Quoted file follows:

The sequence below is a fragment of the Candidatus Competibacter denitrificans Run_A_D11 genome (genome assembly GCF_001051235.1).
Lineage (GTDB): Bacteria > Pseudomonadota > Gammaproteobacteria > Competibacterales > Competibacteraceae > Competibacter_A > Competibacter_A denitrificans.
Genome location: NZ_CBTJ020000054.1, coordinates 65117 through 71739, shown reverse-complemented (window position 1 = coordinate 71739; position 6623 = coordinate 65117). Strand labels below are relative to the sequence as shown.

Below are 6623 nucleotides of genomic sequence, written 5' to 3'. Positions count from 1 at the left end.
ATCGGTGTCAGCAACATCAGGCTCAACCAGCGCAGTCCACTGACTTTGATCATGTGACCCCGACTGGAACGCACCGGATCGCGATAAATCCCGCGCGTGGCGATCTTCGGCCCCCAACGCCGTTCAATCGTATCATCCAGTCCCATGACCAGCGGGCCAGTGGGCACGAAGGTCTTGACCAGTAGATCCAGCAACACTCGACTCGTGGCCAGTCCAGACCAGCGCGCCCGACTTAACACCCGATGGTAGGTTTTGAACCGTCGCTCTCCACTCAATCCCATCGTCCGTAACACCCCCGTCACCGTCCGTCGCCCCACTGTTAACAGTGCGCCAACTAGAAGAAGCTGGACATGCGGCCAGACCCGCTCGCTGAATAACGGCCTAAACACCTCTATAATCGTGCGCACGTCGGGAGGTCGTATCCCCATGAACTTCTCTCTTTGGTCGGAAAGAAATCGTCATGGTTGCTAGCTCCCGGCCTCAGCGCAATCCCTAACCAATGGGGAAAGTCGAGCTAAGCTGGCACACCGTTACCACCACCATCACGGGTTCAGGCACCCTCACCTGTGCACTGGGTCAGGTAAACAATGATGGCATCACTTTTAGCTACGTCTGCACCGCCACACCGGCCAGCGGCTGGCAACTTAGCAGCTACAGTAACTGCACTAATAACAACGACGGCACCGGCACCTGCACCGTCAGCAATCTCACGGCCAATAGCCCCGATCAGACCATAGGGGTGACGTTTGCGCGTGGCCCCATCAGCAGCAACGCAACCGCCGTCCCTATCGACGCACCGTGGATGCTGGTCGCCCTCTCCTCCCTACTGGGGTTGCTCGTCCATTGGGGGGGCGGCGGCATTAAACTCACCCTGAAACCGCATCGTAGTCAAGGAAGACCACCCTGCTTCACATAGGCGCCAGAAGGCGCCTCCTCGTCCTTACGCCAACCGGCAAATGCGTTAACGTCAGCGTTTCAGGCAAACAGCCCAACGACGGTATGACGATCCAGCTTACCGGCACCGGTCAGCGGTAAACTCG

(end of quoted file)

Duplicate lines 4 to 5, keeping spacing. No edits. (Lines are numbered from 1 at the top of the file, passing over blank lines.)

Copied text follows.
Below are 6623 nucleotides of genomic sequence, written 5' to 3'. Positions count from 1 at the left end.
ATCGGTGTCAGCAACATCAGGCTCAACCAGCGCAGTCCACTGACTTTGATCATGTGACCCCGACTGGAACGCACCGGATCGCGATAAATCCCGCGCGTGGCGATCTTCGGCCCCCAACGCCGTTCAATCGTATCATCCAGTCCCATGACCAGCGGGCCAGTGGGCACGAAGGTCTTGACCAGTAGATCCAGCAACACTCGACTCGTGGCCAGTCCAGACCAGCGCGCCCGACTTAACACCCGATGGTAGGTTTTGAACCGTCGCTCTCCACTCAATCCCATCGTCCGTAACACCCCCGTCACCGTCCGTCGCCCCACTGTTAACAGTGCGCCAACTAGAAGAAGCTGGACATGCGGCCAGACCCGCTCGCTGAATAACGGCCTAAACACCTCTATAATCGTGCGCACGTCGGGAGGTCGTATCCCCATGAACTTCTCTCTTTGGTCGGAAAGAAATCGTCATGGTTGCTAGCTCCCGGCCTCAGCGCAATCCCTAACCAATGGGGAAAGTCGAGCTAAGCTGGCACACCGTTACCACCACCATCACGGGTTCAGGCACCCTCACCTGTGCACTGGGTCAGGTAAACAATGATGGCATCACTTTTAGCTACGTCTGCACCGCCACACCGGCCAGCGGCTGGCAACTTAGCAGCTACAGTAACTGCACTAATAACAACGACGGCACCGGCACCTGCACCGTCAGCAATCTCACGGCCAATAGCCCCGATCAGACCATAGGGGTGACGTTTGCGCGTGGCCCCATCAGCAGCAACGCAACCGCCGTCCCTATCGACGCACCGTGGATGCTGGTCGCCCTCTCCTCCCTACTGGGGTTGCTCGTCCATTGGGGGGGCGGCGGCATTAAACTCACCCTGAAACCGCATCGTAGTCAAGGAAGACCACCCTGCTTCACATAGGCGCCAGAAGGCGCCTCCTCGTCCTTACGCCAACCGGCAAATGCGTTAACGTCAGCGTTTCAGGCAAACAGCCCAACGACGGTATGACGATCCAGCTTACCGGCACCGGTCAGCGGTAAACTCG